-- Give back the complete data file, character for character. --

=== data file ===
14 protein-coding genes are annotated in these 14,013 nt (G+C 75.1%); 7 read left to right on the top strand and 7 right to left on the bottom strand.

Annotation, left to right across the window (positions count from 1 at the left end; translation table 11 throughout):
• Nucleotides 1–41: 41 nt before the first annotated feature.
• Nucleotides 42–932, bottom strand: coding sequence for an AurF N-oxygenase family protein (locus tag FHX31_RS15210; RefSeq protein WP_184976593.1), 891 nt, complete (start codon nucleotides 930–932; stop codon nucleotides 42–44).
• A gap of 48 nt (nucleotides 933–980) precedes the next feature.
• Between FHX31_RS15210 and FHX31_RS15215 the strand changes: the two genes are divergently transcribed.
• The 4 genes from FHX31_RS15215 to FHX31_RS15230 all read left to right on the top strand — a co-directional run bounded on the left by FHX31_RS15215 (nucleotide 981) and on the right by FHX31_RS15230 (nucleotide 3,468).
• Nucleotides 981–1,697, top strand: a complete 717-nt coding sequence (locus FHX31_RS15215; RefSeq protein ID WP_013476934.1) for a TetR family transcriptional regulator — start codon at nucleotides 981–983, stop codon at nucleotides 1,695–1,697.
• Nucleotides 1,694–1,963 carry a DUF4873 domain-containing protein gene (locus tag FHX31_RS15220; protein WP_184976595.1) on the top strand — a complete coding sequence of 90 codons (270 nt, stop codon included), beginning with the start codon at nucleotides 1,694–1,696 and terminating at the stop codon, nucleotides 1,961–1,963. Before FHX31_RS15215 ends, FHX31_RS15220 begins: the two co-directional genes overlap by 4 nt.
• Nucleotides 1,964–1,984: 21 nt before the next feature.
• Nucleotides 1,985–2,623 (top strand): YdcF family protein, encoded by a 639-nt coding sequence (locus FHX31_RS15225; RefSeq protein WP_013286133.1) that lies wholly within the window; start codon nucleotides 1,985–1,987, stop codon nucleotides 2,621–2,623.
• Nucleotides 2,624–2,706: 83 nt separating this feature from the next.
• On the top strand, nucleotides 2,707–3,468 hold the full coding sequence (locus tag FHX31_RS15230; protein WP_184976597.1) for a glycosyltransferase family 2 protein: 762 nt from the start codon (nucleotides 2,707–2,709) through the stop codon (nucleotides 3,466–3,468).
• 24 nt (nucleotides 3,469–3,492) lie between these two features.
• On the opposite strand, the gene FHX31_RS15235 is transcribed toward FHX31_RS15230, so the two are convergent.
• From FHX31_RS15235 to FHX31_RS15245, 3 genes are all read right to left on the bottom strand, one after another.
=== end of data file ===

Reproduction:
14 protein-coding genes are annotated in these 14,013 nt (G+C 75.1%); 7 read left to right on the top strand and 7 right to left on the bottom strand.

Annotation, left to right across the window (positions count from 1 at the left end; translation table 11 throughout):
• Nucleotides 1–41: 41 nt before the first annotated feature.
• Nucleotides 42–932, bottom strand: coding sequence for an AurF N-oxygenase family protein (locus tag FHX31_RS15210; RefSeq protein WP_184976593.1), 891 nt, complete (start codon nucleotides 930–932; stop codon nucleotides 42–44).
• A gap of 48 nt (nucleotides 933–980) precedes the next feature.
• Between FHX31_RS15210 and FHX31_RS15215 the strand changes: the two genes are divergently transcribed.
• The 4 genes from FHX31_RS15215 to FHX31_RS15230 all read left to right on the top strand — a co-directional run bounded on the left by FHX31_RS15215 (nucleotide 981) and on the right by FHX31_RS15230 (nucleotide 3,468).
• Nucleotides 981–1,697, top strand: a complete 717-nt coding sequence (locus FHX31_RS15215; RefSeq protein ID WP_013476934.1) for a TetR family transcriptional regulator — start codon at nucleotides 981–983, stop codon at nucleotides 1,695–1,697.
• Nucleotides 1,694–1,963 carry a DUF4873 domain-containing protein gene (locus tag FHX31_RS15220; protein WP_184976595.1) on the top strand — a complete coding sequence of 90 codons (270 nt, stop codon included), beginning with the start codon at nucleotides 1,694–1,696 and terminating at the stop codon, nucleotides 1,961–1,963. Before FHX31_RS15215 ends, FHX31_RS15220 begins: the two co-directional genes overlap by 4 nt.
• Nucleotides 1,964–1,984: 21 nt before the next feature.
• Nucleotides 1,985–2,623 (top strand): YdcF family protein, encoded by a 639-nt coding sequence (locus FHX31_RS15225; RefSeq protein WP_013286133.1) that lies wholly within the window; start codon nucleotides 1,985–1,987, stop codon nucleotides 2,621–2,623.
• Nucleotides 2,624–2,706: 83 nt separating this feature from the next.
• On the top strand, nucleotides 2,707–3,468 hold the full coding sequence (locus tag FHX31_RS15230; protein WP_184976597.1) for a glycosyltransferase family 2 protein: 762 nt from the start codon (nucleotides 2,707–2,709) through the stop codon (nucleotides 3,466–3,468).
• 24 nt (nucleotides 3,469–3,492) lie between these two features.
• On the opposite strand, the gene FHX31_RS15235 is transcribed toward FHX31_RS15230, so the two are convergent.
• From FHX31_RS15235 to FHX31_RS15245, 3 genes are all read right to left on the bottom strand, one after another.